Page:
An outlaw biker and his “colors” declare membership in a particular club. Colors usually consist of a three-piece patch embroidered on a leather or denim jacket which contains the name of the club, the club’s logo, and the club’s location.
Bryan Denson of The Oregonian wrote an interesting article (April 20, 2008 – with Bruce Ely (photographer)) about the rise of Outlaw Motorcycle Gangs (OMG) in Oregon. Specifically it detailed how the Mongols Motorcycle Club (MMC) had discretely opened a 4th chapter in Eugene after previously setting up chapters in Portland, Medford and Bend. The article characterized them as one of the most violent OMGs of the “Big Five” and it made me wonder if Oregon was set for a bloody turf war like the late 60′s in San Francisco. The aftermath of many killed bikers was that the Gypsy Jokers MC left California and the Hells Angels agreed to stay out of Oregon.
So what’s going on here? Are rivalries between OMGs sparking a local trend and a recruitment drive to expand their network? Will Oregon witness more violent confrontations and increased criminal activity? Will this impact the Taco Wednesday riders who seldom throw a leg over anything and live to ride…to a dealer to buy something bright and shiny?
A little background and context — OMGs are well-organized with a hierarchical structure, bylaws, and a written constitution. The organizational structure is complex. Members are required to pay dues and attend meetings and events (e.g., “runs”) to demonstrate loyalty to the club leadership. Infractions are punished by penalties with the most severe being death. Club members refer to themselves as “1%ers” (or One Percenters) and most display “1%” patches on their jackets, or “Colors 13″. The label refers to a quote by the American Motorcycle Association stating that “ninety nine percent of all motorcycle riders in this country are law abiding citizens.” The OMGs claim to make up the remaining one percent, thus the reference.
The Oregon Attorney General (Hardy Myers) completed a comprehensive review of the organized crime threat to citizens of Oregon back in 2006. The review included everything from possible terrorist attacks to threats from outlaw motorcycle gangs. The “Big Five” refer’s to the five major U.S. OMGs (Hells Angels (3500 members worldwide), Bandidos, Pagans, Outlaws, and Sons of Silence).
The illegal activities of “1%ers” include narcotics manufacturing and trafficking, vehicle thefts (in particular, Harley motorcycles), assaults, and prostitution. Some OMG members have diversified into “legitimate” businesses (e.g., motorcycle shops, night clubs, strip clubs), though more often these businesses have been set up for money laundering and fueled by unlawful activities. Oregon now has five separate OMGs. Most have multiple chapters in the state and at least one chapter in three bordering states. In addition, the largest OMG in Oregon has established a chapter in Germany and has affiliated clubs in Australia and South Africa. Below is a list of the estimated members of each OMG:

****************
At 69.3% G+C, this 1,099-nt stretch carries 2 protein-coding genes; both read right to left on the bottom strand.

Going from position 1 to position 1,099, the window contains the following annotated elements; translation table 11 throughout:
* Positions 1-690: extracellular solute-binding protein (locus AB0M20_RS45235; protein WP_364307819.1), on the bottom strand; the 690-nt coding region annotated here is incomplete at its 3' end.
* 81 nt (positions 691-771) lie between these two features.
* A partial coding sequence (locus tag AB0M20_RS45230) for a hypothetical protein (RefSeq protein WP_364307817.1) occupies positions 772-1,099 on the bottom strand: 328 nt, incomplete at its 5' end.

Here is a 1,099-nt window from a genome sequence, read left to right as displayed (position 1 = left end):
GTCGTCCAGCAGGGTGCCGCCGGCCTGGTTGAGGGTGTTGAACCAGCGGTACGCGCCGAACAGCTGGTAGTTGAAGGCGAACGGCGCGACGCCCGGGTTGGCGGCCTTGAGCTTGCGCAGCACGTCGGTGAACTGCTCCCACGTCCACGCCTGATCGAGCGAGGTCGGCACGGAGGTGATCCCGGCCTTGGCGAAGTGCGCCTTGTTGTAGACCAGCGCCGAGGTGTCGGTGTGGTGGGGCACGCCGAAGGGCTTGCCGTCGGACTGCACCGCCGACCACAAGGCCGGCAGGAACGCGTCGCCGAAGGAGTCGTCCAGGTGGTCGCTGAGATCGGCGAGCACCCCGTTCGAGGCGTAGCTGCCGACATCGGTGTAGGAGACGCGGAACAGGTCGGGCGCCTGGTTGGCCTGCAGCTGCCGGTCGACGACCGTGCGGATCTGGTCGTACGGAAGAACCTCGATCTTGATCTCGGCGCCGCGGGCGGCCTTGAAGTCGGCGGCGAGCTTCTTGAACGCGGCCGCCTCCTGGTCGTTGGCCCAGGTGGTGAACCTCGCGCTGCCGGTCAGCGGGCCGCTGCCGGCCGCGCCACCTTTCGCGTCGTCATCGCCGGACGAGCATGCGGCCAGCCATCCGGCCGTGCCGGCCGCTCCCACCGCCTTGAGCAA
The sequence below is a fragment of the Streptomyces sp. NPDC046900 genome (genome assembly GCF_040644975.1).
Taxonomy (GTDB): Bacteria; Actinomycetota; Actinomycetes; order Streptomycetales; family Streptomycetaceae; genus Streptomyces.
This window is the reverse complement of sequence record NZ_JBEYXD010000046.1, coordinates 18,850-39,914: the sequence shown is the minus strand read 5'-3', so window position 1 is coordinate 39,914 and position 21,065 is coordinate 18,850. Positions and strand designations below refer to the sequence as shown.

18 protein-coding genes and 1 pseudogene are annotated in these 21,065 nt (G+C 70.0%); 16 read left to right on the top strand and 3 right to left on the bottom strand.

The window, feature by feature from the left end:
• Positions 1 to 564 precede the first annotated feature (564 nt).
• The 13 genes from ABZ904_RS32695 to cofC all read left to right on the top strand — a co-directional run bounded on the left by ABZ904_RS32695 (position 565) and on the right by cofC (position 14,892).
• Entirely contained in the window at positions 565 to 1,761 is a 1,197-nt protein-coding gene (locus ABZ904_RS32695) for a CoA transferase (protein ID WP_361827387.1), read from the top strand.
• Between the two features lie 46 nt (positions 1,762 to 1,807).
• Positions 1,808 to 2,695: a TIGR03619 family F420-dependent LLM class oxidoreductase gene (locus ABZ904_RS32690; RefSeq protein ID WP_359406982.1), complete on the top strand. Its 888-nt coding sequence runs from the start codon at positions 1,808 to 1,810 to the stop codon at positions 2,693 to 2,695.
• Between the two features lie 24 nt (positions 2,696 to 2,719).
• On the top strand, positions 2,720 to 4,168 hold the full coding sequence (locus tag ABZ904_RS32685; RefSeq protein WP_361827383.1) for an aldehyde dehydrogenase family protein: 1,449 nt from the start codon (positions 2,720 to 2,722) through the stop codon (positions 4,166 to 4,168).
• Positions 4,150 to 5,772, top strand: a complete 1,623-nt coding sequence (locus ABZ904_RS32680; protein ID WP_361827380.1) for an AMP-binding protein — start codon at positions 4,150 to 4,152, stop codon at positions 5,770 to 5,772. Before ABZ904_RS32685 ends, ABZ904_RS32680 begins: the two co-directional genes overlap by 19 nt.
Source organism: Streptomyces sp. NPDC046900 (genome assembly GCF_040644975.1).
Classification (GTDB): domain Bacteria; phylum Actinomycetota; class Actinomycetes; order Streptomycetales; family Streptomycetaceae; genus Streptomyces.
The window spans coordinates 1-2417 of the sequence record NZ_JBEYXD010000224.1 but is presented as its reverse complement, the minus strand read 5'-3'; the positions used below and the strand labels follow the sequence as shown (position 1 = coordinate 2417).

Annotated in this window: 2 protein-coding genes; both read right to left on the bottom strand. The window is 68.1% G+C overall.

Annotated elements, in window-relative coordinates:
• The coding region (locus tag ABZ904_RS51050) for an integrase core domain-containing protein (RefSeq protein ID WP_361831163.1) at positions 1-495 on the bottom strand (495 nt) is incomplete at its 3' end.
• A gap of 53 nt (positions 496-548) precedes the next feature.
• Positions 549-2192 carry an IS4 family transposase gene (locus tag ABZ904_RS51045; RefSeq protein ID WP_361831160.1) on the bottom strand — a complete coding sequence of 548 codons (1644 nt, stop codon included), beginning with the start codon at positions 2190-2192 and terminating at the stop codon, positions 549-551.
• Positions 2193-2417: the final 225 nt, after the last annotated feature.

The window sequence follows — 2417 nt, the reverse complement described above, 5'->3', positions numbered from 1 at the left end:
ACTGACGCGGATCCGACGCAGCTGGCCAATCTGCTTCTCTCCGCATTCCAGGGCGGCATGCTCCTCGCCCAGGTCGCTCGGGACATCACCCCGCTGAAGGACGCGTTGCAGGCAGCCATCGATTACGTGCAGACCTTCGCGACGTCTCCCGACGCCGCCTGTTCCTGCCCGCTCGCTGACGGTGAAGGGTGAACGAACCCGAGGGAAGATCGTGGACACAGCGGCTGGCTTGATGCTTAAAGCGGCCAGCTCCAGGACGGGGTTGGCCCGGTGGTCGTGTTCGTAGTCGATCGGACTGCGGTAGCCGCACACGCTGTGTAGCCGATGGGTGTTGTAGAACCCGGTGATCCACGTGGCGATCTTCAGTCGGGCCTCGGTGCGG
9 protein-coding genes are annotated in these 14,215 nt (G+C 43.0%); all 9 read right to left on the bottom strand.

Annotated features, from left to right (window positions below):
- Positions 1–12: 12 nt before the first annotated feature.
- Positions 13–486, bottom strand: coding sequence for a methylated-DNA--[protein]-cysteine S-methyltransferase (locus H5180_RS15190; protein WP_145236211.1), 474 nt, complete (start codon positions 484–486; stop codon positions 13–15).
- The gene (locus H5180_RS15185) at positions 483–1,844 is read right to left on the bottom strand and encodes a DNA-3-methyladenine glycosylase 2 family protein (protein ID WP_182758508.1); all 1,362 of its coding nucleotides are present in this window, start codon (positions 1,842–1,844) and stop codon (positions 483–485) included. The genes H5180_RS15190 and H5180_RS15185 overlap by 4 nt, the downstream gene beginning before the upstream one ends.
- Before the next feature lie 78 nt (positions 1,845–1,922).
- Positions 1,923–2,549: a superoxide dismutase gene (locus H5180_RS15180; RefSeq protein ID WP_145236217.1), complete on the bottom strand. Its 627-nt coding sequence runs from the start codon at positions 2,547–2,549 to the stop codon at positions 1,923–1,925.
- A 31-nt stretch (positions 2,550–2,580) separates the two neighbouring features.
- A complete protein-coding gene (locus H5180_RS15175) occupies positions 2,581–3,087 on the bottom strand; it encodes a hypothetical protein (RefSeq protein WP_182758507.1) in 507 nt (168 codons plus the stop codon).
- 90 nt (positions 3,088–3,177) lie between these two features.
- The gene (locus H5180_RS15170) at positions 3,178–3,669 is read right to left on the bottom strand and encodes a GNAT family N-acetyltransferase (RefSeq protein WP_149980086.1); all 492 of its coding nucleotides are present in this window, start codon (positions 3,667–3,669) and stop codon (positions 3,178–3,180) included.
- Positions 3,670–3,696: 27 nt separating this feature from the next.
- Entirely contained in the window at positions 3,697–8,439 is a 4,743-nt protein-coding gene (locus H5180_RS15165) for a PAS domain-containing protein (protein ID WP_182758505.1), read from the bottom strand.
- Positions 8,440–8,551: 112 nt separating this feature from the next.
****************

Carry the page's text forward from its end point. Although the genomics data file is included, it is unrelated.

OMG Founded OR Members
Free Souls 1968 105
Brother Speed 1969 45
Gypsy Joker 1956 40
Outsiders 1968 26
Mongols 1969 12-15
Vagos 1965 15
Source: Police estimates; Attorney General report
The typical response from an outlaw member is “It’s not a gang…we’re a bunch of motorcycle enthusiasts getting together”, but do a Google search on any day of the week and you’ll find news about numerous arrests across the country from manufacture of illegal drugs to trafficking and for all the mystique of being just a bunch of rowdy dudes riding together for the fun of the camaraderie…a lot of dead bodies are piling up! Does this mean all outlaw clubs are filled with miscreants? No, I’ve personally met and talked with Hells Angels and Jokers members and found them to be reasonable. If you treat them with respect then they are reasonable. But they are not all saints either. My advice is to show respect, but to have as little interaction as possible.
The biker legend runs deep in America and many fun loving riders cherish the freedom of the open road and the wind in their face. But, I don’t buy into the outlaw clubs attempting to wrap themselves in a Harley flag of defiance and rebellion. I’ve posted on the Laughlin River Run melee previously and a freewheeling, even raucous lifestyle is one thing, but pushing drugs and killing people are not.
The increased appearance of “colors” flying in Oregon no matter who the “club” means that for us true motorcycle enthusiasts the road just gets a little rougher to navigate.
UPDATE: September 30, 2008 – the Oregonian reported that Justin “Mooch” DeLoretto, the founder of the Mongols Motorcycle Club‘s Oregon chapters, who was ordered not to associate with the organization after a June conviction for menacing a pair of outlaw biker investigators, has left secretly to California. According to Detective Dave Burroughs there will be a warrant for his arrest.
UPDATE: January 8, 2009 – Eugene’s KVAL news reported that DeLoretto turned himself in this week for violating the terms of his parole. He was working at a tattoo parlor in San Diego, CA which had ties to the Mongols.
Mongol photo courtesy of Bruce Ely of The Oregonian. Person in photo is reported to be Justin J. “Mooch” DeLoretto, 27, and credited with setting up the Oregon chapters.
Gypsy Joker photo courtesy Flickr
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